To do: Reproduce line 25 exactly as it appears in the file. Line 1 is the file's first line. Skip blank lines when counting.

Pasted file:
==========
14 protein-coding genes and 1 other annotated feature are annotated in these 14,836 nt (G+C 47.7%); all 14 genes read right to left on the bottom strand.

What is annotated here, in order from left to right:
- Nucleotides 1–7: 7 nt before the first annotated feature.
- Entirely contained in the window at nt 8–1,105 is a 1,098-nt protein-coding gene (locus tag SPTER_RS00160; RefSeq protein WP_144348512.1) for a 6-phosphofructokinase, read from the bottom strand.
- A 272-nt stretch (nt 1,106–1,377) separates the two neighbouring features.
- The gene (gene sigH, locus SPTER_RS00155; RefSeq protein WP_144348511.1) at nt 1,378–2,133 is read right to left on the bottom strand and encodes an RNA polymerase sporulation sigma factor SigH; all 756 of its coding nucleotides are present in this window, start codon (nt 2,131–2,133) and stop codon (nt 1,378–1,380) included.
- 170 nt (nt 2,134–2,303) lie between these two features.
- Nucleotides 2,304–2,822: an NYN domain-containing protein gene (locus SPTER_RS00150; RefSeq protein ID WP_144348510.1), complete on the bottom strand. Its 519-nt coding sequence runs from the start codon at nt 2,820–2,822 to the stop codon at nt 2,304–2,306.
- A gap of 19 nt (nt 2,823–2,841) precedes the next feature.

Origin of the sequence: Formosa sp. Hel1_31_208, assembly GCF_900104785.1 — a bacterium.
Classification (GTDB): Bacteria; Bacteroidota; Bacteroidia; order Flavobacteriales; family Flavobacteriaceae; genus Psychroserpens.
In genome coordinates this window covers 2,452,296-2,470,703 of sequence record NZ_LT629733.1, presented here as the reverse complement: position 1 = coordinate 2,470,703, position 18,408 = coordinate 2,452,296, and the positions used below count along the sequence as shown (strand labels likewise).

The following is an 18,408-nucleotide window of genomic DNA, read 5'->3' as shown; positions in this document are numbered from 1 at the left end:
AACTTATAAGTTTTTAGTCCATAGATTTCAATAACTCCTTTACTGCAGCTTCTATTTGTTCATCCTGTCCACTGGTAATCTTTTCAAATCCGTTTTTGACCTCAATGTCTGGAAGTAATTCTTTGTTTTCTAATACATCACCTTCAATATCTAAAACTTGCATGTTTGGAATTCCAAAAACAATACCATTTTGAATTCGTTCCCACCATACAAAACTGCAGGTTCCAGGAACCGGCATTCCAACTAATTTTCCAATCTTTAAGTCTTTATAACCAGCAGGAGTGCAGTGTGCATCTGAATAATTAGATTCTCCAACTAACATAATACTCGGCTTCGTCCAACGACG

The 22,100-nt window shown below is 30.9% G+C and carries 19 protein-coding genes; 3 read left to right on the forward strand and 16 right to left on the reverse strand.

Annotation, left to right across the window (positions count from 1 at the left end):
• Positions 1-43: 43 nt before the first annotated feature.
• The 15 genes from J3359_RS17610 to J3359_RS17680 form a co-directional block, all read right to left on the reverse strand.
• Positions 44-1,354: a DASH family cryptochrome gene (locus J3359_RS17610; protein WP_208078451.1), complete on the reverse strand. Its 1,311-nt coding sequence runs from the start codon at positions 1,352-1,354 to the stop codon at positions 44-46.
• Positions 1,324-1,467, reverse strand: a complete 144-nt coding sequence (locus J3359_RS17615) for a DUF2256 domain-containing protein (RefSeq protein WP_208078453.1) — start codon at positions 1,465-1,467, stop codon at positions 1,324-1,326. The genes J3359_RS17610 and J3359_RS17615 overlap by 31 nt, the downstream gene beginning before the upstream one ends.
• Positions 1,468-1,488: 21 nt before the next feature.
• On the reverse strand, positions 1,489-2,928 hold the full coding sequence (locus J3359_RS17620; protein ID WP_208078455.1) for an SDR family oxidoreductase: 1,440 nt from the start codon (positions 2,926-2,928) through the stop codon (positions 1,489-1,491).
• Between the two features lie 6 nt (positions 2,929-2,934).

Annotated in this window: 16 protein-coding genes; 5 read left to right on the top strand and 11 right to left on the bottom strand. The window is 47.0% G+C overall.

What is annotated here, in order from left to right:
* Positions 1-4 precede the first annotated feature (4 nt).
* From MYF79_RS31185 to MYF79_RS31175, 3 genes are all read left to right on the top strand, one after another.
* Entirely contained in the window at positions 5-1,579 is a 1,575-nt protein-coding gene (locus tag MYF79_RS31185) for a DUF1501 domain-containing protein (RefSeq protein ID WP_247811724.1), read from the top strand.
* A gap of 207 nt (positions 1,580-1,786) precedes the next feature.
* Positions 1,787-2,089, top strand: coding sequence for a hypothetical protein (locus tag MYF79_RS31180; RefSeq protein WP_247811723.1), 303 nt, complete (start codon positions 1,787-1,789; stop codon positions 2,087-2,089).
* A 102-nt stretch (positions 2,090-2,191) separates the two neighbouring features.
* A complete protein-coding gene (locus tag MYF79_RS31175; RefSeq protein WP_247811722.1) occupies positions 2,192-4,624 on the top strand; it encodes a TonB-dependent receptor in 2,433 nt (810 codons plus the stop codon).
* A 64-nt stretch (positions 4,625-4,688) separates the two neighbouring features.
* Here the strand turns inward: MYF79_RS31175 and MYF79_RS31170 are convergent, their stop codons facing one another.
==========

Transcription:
What is annotated here, in order from left to right: